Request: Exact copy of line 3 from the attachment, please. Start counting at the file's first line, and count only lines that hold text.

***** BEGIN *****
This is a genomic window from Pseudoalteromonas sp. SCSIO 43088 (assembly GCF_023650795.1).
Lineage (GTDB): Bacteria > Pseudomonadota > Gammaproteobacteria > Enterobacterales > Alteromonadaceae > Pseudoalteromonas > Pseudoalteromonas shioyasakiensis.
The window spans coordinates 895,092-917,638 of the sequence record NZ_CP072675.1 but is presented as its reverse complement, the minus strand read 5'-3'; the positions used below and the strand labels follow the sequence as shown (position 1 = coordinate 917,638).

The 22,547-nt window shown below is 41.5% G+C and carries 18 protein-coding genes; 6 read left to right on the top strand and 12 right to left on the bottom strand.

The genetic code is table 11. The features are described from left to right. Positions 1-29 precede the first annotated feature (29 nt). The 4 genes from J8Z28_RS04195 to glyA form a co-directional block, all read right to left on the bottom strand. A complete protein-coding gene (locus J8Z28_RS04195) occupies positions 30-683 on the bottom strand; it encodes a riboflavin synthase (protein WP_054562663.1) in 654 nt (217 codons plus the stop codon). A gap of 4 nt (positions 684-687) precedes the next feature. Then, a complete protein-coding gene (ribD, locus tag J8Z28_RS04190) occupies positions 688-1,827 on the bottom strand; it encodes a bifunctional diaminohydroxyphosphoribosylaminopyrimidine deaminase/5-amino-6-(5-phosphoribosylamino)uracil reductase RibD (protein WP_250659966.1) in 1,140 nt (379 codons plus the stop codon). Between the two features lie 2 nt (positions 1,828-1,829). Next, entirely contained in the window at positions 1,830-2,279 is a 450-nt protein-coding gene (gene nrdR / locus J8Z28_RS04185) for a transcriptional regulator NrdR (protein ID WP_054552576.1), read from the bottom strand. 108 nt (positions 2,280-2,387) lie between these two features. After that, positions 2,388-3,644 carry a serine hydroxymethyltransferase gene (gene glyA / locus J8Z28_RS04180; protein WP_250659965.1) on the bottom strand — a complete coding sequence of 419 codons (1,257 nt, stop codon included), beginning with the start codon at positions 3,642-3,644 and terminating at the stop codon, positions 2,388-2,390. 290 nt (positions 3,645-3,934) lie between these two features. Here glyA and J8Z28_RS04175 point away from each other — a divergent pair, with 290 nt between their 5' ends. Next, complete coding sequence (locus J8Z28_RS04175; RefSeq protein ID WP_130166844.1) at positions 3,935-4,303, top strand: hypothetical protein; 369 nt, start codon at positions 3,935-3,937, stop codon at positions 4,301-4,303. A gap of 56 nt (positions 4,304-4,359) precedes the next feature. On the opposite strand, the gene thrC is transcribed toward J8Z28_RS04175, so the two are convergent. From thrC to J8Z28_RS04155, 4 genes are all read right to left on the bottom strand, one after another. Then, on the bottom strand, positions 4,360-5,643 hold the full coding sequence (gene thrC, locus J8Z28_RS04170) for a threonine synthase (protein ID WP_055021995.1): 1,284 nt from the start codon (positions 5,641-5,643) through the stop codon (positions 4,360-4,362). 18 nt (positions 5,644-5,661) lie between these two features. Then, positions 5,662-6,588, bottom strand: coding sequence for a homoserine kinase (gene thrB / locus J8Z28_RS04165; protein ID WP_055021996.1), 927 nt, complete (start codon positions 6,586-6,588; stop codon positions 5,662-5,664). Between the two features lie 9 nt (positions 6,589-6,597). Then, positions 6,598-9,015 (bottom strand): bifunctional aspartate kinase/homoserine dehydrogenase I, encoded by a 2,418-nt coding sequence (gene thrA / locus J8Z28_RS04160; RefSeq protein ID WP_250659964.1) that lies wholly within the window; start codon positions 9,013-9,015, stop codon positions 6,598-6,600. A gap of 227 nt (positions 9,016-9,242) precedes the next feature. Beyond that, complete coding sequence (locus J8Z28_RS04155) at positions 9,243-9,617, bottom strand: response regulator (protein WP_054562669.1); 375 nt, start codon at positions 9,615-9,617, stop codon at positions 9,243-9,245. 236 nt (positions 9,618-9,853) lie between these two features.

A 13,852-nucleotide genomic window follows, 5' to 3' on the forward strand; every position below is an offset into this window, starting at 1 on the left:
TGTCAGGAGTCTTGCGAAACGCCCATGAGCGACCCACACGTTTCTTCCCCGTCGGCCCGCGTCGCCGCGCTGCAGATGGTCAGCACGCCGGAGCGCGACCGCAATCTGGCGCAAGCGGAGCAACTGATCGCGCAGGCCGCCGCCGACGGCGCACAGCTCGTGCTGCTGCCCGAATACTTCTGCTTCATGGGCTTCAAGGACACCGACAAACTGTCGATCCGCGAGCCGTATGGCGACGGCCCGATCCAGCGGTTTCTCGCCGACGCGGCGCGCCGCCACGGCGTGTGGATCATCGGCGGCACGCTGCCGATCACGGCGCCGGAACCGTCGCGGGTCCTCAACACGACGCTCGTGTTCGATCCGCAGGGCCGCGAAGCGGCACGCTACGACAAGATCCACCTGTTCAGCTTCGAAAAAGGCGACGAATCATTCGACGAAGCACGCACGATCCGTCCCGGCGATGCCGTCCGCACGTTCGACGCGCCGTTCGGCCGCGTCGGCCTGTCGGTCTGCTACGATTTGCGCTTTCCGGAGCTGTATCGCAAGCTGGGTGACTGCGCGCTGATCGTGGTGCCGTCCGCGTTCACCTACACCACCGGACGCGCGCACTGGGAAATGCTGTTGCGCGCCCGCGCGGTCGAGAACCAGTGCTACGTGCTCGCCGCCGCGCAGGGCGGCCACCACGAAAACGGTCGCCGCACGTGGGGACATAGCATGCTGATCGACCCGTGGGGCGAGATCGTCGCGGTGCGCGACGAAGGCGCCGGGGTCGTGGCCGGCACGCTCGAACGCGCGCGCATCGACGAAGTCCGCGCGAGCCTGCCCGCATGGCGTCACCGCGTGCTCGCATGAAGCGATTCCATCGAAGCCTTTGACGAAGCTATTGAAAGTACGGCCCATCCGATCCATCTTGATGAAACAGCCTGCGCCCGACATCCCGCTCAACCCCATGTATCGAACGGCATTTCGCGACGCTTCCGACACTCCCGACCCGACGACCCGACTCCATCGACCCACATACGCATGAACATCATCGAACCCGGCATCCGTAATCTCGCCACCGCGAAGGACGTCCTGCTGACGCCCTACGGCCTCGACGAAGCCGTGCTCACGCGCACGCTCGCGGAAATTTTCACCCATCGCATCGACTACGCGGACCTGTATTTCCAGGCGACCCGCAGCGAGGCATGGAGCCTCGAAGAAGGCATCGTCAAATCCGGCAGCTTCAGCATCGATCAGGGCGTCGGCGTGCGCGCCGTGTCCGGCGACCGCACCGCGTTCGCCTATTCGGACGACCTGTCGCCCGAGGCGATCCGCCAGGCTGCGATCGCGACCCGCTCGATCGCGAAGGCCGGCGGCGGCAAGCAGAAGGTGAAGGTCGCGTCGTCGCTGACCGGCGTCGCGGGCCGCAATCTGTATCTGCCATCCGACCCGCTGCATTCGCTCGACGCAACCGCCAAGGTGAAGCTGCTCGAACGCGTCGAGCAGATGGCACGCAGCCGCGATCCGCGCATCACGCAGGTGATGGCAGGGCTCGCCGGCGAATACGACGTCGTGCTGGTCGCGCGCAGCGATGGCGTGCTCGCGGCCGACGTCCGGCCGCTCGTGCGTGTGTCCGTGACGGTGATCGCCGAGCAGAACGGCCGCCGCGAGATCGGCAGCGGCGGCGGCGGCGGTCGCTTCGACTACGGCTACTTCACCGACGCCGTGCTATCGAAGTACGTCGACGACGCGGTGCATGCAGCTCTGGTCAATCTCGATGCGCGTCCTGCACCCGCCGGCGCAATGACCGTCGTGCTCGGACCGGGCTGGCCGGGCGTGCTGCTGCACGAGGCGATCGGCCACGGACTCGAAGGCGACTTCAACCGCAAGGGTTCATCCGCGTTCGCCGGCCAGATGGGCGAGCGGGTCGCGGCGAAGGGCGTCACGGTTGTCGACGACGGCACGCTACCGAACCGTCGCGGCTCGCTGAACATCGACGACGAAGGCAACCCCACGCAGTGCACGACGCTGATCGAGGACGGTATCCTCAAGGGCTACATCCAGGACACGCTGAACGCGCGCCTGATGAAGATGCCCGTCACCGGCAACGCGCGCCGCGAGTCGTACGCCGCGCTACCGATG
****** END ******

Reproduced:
The window spans coordinates 895,092-917,638 of the sequence record NZ_CP072675.1 but is presented as its reverse complement, the minus strand read 5'-3'; the positions used below and the strand labels follow the sequence as shown (position 1 = coordinate 917,638).